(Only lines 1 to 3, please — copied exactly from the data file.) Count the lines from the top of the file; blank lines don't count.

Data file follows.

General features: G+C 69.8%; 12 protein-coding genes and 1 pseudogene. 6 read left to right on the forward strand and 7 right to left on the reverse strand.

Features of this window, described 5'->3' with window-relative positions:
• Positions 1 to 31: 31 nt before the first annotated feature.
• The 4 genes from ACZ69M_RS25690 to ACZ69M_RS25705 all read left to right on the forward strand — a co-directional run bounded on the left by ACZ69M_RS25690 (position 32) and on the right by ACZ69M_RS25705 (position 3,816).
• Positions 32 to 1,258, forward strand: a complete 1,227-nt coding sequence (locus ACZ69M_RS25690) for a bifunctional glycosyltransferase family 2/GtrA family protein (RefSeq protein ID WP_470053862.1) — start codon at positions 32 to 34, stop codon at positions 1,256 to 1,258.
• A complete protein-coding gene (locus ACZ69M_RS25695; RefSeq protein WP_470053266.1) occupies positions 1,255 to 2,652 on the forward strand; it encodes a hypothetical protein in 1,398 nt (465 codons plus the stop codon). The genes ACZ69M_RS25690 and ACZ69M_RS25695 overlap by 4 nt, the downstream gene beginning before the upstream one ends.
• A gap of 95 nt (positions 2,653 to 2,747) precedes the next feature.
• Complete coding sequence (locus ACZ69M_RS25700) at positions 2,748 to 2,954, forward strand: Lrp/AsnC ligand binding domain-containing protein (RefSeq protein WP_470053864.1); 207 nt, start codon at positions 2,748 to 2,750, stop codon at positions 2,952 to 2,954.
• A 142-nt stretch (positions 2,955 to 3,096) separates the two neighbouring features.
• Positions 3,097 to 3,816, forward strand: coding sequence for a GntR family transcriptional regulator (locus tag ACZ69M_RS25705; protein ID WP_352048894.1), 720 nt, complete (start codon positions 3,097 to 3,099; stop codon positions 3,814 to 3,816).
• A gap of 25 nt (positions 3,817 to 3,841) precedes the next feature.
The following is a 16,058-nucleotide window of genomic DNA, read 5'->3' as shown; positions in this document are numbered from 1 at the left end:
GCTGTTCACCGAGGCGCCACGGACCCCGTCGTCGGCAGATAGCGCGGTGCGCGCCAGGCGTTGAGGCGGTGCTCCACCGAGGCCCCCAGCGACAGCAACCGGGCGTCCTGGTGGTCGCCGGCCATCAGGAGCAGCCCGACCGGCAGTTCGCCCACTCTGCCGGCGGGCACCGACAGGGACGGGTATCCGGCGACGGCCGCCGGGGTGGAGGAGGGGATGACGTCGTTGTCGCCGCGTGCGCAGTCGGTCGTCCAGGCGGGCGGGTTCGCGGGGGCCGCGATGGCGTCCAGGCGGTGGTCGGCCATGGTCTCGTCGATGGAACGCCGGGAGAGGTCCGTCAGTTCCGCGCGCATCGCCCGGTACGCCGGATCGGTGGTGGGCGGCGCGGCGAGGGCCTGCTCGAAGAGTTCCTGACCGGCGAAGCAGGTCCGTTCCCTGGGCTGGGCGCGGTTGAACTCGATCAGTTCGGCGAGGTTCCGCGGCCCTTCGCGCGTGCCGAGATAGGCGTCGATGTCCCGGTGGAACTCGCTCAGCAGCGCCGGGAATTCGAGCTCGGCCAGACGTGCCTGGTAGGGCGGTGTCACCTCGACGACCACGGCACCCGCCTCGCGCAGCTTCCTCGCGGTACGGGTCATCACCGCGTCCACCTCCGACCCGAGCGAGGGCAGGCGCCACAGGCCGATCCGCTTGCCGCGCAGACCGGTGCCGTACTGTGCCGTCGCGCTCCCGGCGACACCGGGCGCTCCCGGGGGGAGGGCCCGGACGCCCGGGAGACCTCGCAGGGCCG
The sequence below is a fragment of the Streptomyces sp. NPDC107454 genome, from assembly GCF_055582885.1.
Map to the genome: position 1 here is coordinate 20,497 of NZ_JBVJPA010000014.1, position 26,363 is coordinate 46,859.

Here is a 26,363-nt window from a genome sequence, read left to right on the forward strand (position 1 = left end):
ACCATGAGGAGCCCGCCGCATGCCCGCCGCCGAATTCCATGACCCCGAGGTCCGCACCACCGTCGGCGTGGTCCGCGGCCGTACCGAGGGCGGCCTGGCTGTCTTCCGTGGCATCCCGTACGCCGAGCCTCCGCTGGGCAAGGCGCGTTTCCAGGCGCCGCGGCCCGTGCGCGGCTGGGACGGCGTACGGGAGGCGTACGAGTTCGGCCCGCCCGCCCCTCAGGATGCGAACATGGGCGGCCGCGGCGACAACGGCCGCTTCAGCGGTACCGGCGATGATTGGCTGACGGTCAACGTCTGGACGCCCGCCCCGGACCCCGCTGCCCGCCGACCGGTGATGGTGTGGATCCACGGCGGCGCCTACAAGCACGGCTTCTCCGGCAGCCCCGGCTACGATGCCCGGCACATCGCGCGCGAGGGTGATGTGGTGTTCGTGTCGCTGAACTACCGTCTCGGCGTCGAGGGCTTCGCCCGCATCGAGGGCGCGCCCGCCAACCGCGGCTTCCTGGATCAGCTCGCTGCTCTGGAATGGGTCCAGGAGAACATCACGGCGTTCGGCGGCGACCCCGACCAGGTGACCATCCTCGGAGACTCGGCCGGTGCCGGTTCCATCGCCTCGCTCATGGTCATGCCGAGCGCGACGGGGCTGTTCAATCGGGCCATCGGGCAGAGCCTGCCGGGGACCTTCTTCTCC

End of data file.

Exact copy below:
General features: G+C 69.8%; 12 protein-coding genes and 1 pseudogene. 6 read left to right on the forward strand and 7 right to left on the reverse strand.

Features of this window, described 5'->3' with window-relative positions:
• Positions 1 to 31: 31 nt before the first annotated feature.